High Court Ruling On Effect Of Repealed Legislation

Author:Mr Niall Michel and Richard Woulfe
Profession:Mason Hayes & Curran
 
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If rights and obligations are acquired and incurred under legislation, and the legislation is subsequently repealed, can legal proceedings concerning those rights and obligations be brought after the repeal?

This question was answered with a clear "yes" by Mr. Justice Hedigan in the High Court on 8 March, 2013. In his judgment, Hedigan, J. was emphatically of the view that this was the plain effect of the provisions of sections 27(1) and 27(2) of the Interpretation Act 2005.

Clarification and confirmation of this point is of importance to our legal system. It is also important for anyone who might wonder (where the legislature has not been specific about this)

what effect a repeal of legislation has on anything that was duly done, or anything that happened, while the legislation was in force; and / or what effect a repeal of legislation has on bringing, or continuing, civil or criminal proceedings in relation to these things after the legislation has been repealed. Hedigan, J.'s ruling arose in proceedings called The Commission for Communications Regulation v An Post, in which Mason Hayes & Curran is acting for the Commission ("ComReg"), in its capacity as the State's postal sector regulator.

Background

The proceedings were brought by ComReg in 2012 under Regulation 18 of the European Communities (Postal Services) Regulations 2002, after their revocation.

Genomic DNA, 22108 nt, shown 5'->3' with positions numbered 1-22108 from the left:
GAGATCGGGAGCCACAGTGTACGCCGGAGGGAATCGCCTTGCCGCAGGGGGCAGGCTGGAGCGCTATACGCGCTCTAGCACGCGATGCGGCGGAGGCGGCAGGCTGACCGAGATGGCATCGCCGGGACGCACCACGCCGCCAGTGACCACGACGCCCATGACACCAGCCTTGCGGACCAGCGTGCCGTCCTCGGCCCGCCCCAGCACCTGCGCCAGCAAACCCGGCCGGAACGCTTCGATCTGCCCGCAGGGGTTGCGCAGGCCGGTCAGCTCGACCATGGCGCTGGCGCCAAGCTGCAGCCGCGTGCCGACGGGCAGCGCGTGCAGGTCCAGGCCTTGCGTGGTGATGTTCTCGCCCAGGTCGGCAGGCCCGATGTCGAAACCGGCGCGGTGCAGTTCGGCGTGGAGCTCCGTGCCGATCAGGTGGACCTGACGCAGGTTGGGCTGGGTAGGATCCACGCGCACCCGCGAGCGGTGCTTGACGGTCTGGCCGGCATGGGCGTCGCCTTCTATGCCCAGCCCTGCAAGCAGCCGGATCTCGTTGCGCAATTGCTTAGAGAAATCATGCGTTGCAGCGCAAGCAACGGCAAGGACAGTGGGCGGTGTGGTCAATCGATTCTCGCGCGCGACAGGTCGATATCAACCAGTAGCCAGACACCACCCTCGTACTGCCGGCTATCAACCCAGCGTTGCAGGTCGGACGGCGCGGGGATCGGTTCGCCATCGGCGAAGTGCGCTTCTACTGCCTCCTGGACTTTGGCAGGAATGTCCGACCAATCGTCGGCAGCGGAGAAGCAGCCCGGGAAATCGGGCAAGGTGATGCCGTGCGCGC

Prior to this, in 2004, ComReg had issued a quality-of-service direction (the "Direction") to An Post under the Regulations, requiring An Post to deliver domestic post on the day after its posting, in 94% of cases. In the event of non-compliance, the Regulations provided for complementary enforcement mechanisms, including the issuing of notifications of non-compliance, setting deadlines for remedying non-compliance, and applications to the High Court to direct compliance and impose financial penalties in light of non-compliance.

In 2009, under the Regulations, ComReg issued a statutory notification to An Post, in which ComReg informed An Post of its finding that An Post had not complied with the Direction, and in which it gave An Post until 31 December, 2010 to remedy its non-compliance.

However, at the end of 2010, An Post's next-day delivery performance still fell below the required 94%. When this performance figure became available in May, 2011, ComReg informed An Post by letter that it had not complied with the Direction, and that it had not remedied its non-compliance by the...

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